Why the 4Ps of marketing may change to just 1P, writes Naresh Gupta

In the 60’s, when Professor Philip Kotler was crafting marketing strategies, he spoke of the 4Ps of marketing. Product, Place, Promotion and Price became the plinth on which brands built their lofty palaces. The theory of positioning added that big mast pole on which brands flew the flag that made consumers flock to those lofty palaces.

Something seems to have changed in the last few years. The change is so fundamental that the time-tested theories of marketing are being questioned. The famed 4Ps have new facets; there are more Ps added to the four. Some even call it 6Ps by adding Performance and Presentation to the original four. Positioning too is losing the battle for the mind as more and more brands are no longer happy flying the singular flag on high mast.

The recall of marketing theories has not been triggered by the ongoing pandemic; if anything, the pandemic may only have slowed down the speed at which the theories were being mutated and transformed. Beyond theories, the word brand did something fundamentally simple: it triggered the desire in consumers’ minds for the business to command loyalty and drive profitability. This desire for the brand is what has transformed in a systemic way.


The mutation of branding theories has happened due to emergence of what we today call platforms. Platforms are not new - thanks to the Internet, they have been in existence for some time now, but they were never as powerful as they are today.

Consider this: Today, as a consumer, your relationship with the bank that issued your credit card is weaker than the payment aggregator through whom you merely pay your bills. There is more - you will not allow your data to be farmed and shared by your bank, but you will allow the payment aggregator to do so. This is because the bank is boring, but the platform is funny.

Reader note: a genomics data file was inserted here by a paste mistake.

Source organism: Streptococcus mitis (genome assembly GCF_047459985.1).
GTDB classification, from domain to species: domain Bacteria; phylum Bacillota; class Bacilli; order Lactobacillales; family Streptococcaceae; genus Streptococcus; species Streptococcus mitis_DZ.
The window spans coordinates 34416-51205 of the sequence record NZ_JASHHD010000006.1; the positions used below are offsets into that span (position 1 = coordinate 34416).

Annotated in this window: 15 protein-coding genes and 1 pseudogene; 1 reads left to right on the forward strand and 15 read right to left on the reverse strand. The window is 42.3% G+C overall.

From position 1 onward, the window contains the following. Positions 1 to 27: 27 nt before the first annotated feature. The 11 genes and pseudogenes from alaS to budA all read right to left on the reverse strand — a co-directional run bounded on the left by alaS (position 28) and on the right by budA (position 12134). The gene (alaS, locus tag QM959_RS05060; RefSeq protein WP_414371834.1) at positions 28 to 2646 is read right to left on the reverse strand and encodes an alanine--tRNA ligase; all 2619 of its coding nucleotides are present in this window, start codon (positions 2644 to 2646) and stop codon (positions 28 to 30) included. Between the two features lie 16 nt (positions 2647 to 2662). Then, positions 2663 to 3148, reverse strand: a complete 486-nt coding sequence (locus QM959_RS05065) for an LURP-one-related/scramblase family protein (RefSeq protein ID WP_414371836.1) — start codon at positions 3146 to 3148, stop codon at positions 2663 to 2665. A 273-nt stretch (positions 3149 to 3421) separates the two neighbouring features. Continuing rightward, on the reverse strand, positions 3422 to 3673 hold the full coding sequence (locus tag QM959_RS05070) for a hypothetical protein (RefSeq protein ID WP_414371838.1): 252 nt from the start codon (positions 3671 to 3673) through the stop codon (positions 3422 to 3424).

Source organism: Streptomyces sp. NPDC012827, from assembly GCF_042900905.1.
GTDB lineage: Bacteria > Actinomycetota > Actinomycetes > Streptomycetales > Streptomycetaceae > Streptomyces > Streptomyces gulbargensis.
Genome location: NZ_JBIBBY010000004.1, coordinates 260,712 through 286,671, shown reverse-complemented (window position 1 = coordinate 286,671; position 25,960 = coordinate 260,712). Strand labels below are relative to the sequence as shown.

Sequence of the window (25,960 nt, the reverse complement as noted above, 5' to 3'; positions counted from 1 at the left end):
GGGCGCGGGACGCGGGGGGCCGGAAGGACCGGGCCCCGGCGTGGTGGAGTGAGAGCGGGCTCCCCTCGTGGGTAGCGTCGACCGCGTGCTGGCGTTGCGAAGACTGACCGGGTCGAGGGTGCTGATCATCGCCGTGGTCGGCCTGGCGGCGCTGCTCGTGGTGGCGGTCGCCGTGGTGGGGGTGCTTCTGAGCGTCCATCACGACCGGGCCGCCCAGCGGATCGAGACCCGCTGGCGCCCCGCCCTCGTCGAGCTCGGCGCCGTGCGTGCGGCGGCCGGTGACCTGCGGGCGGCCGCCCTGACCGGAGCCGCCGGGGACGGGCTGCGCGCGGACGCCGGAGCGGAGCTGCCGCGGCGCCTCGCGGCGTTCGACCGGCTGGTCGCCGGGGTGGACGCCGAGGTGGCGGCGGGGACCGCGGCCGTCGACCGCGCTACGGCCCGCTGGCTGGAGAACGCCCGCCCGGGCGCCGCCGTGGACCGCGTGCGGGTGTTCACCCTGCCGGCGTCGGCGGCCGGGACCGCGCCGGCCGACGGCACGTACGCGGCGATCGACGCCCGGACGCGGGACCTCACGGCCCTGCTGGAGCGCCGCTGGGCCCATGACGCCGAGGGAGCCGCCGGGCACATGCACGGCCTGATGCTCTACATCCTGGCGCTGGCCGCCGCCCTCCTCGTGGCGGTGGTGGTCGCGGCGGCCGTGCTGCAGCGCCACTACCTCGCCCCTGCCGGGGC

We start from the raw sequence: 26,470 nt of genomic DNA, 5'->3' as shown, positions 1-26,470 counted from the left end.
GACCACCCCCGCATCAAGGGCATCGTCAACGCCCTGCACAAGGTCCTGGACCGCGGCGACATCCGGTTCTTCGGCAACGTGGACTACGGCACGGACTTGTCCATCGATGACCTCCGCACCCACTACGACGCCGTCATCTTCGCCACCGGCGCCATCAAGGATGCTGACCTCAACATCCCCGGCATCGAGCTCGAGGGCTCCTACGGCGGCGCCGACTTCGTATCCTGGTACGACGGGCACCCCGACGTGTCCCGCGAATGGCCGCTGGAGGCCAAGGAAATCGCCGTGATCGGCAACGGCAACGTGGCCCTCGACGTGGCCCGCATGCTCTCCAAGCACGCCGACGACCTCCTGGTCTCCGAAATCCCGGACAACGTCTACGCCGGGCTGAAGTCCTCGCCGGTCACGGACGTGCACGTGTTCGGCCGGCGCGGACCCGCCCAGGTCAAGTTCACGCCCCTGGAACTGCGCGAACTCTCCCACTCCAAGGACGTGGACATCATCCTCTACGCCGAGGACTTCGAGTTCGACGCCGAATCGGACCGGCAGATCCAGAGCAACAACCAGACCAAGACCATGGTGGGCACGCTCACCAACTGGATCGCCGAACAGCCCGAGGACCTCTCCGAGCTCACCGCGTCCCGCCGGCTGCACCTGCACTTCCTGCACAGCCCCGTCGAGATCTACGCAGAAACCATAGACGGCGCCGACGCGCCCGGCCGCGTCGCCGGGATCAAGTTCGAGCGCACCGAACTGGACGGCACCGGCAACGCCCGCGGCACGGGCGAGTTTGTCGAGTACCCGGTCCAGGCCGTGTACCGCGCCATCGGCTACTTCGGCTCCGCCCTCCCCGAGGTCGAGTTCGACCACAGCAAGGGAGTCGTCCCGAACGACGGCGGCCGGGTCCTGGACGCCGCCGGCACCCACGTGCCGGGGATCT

The same is true for a restaurant. Earlier, the success of the eatery was dependent on food, taste, experience and buzz. Today, the success is dependent not on taste and experience, but on what the restaurant platform treats it as. As consumers, we do not even bother to check the place out, rather pull our phone out, check the ratings and order. Imagine - the future of the brand is in the hands of those who merely deliver.

The concept of platform is actually as old as retail itself. In its earlier form, it was the association of retailers in a location, then it transformed to become a shopping mall. In both cases, the consumer had a say in the way the brand had a conversation. The platforms were not bigger than the brand.


The situation today poses a new challenge to both brand creators and consumers. The shift in control is not beneficial to either. The fortunes of brands and businesses are in the hands of a third party, who is individually not invested in the brand, but whose focus is on aggregation.

Will the brands be able to stand taller than the platforms? The idea may seem romantic, but this isn’t going to happen. As the world gets driven more by apps, the platforms will become where all the experiences reside. The 4Ps will change to just 1P. The palaces the brands built may not even get space in museums. Welcome to the new world!

(The author is Co-founder and CSO, Bang in the Middle)

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